NEWARK, NJ - JUNE 23: Chris Singleton from Florida State celebrates with his guests in the players green room after he was selected #18 overall by the Washington Wizards in the fduring the 2011 NBA Draft at the Prudential Center on June 23, 2011 in Newark, New Jersey. NOTE TO USER: User expressly acknowledges and agrees that, by downloading and/or using this Photograph, user is consenting to the terms and conditions of the Getty Images License Agreement. (Photo by Mike Stobe/Getty Images)
WASHINGTON D.C. - When the Washington Wizards picked Chris Singleton and Shelvin Mack in the 2011 NBA Draft, they did so as part of their ongoing hope to change the culture of the team into one that is more defensive-minded. Both Singleton and Mack have great size and physical attributes for their position that will be put to good use on defense.
But in the case of both players, it was more than their physical attributes that drew the Wizards to them. It was also their experience with detailed pro-style scouting reports in college, which was not something many other players experienced. Singleton and Mack both played for coaches who handed out scouting reports to their teams that included the kind of detail you rarely see in the college game.
"We had really detailed information on every single player," Singleton said after the press conference. "Like, exactly how well they shot from every position on the court. In the paint, we'd have what move they might do. We had film on every player in the country. It was very detailed."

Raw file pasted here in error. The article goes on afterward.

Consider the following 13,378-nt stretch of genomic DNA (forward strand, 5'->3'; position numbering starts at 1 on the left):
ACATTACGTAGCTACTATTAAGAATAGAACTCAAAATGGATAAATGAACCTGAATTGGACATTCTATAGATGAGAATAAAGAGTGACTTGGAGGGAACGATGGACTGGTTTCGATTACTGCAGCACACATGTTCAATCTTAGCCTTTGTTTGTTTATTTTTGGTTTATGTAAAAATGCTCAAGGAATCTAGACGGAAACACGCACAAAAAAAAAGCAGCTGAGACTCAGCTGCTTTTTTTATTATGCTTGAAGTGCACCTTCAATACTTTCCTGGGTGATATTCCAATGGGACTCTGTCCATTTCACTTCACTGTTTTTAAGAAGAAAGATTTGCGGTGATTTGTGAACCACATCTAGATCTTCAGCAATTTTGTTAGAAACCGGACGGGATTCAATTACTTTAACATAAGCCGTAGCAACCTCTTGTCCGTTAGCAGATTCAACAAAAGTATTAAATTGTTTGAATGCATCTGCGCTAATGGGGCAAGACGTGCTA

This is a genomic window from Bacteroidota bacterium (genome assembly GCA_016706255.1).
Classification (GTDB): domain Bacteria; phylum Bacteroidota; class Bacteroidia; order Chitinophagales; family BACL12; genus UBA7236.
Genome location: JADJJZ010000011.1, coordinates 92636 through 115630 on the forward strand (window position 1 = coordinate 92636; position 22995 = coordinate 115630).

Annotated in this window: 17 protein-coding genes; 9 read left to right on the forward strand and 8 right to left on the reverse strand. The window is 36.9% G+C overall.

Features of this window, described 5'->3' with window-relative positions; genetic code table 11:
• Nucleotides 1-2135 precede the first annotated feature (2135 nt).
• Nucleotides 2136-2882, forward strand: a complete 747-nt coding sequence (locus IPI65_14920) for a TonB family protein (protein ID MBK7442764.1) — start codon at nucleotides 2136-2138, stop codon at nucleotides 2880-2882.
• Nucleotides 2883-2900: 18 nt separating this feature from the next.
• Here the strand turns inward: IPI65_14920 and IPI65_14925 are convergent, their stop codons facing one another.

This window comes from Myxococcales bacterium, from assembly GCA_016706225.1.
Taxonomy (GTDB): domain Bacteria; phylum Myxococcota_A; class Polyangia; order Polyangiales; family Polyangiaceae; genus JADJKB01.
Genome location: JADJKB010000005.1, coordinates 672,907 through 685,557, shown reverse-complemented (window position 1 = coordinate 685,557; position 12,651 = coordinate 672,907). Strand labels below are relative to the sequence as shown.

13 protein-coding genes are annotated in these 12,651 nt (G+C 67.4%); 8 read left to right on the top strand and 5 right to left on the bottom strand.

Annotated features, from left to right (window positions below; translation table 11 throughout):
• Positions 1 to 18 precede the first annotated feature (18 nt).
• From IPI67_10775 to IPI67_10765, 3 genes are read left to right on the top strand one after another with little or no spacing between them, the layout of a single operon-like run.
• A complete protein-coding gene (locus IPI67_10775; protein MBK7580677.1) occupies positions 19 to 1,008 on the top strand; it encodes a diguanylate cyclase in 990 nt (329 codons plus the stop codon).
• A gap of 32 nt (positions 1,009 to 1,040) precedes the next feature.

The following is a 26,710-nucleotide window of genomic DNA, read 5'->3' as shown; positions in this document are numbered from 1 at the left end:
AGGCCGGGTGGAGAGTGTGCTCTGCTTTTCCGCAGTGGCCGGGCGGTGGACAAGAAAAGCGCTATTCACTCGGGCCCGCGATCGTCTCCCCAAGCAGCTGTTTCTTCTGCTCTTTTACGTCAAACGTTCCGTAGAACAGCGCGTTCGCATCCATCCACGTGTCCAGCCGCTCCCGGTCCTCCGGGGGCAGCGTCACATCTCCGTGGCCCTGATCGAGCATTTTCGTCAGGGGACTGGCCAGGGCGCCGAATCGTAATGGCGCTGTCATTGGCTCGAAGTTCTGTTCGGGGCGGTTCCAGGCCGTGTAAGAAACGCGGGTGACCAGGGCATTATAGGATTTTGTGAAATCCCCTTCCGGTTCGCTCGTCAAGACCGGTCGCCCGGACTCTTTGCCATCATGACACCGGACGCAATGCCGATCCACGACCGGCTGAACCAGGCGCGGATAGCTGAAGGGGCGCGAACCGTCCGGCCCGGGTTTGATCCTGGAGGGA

Singleton ultimately benefited from coach Leonard Hamilton's influence. The former Wizards' coach, with Singleton as his anchor, designed a scheme that allowed Florida State to finish number one in the nation in fewest points allowed per 100 possessions. Current Wizards coach Flip Saunders said Hamilton took the detailed information he learned in the NBA and applied it to Florida State. Saunders also said Singleton's experience with Hamilton will make him more coachable.
"Leonard is hard on players. He's defensive-oriented. He's not afraid to challenge players and get in their face," Saunders said after the press conference. "Because of that, Chris will accept coaching and understand that, to be coached, sometimes you have to be reprimanded at times for not doing the right thing [if it] leads to being built up. I think [Chris] understands that."
As for Mack, he learned under Brad Stevens, who was well known for incorporating advanced statistics into his pregame preparation. This from a New York Times profile of Ken Pomeroy, the man behind the advanced statistics site KenPom.com.
Stevens uses Pomeroy's numbers to seek trends in losses and to identify teams' strengths and weaknesses. It is all part of trying to crack the code of the opposition.
"That's one of the most fun things for me, personally," Stevens said. "Trying to see if you can solve a puzzle."
When I asked Mack about the scouting reports Stevens handed out, they sounded a lot like the ones Singleton got.
"They were very detailed, but the biggest thing was tendencies. They'd tell us that one guy would go to a certain move nine out of 10 times, so when the game comes around, you have to take that away. That's why we were able to be so successful," Mack said afterwards.
Ultimately, Mack said Butler would never have been as good as they were without those scouting reports.
"You're able to win ballgames when you take what the coaches give you and execute it on the floor. That's what we were able to do," he said. "That's why we were able to be one of the best defensive teams in the country."
Mack and Singleton represent a more subtle culture change for the Wizards. They're not just good defenders; they're smart defenders that have experience devouring and executing the kind of scouting reports the rest of the Wizards will need to pick up themselves if they want to improve defensively. In Mack and Singleton, the Wizards have two defenders who already understand firsthand how much scouting makes a difference defensively.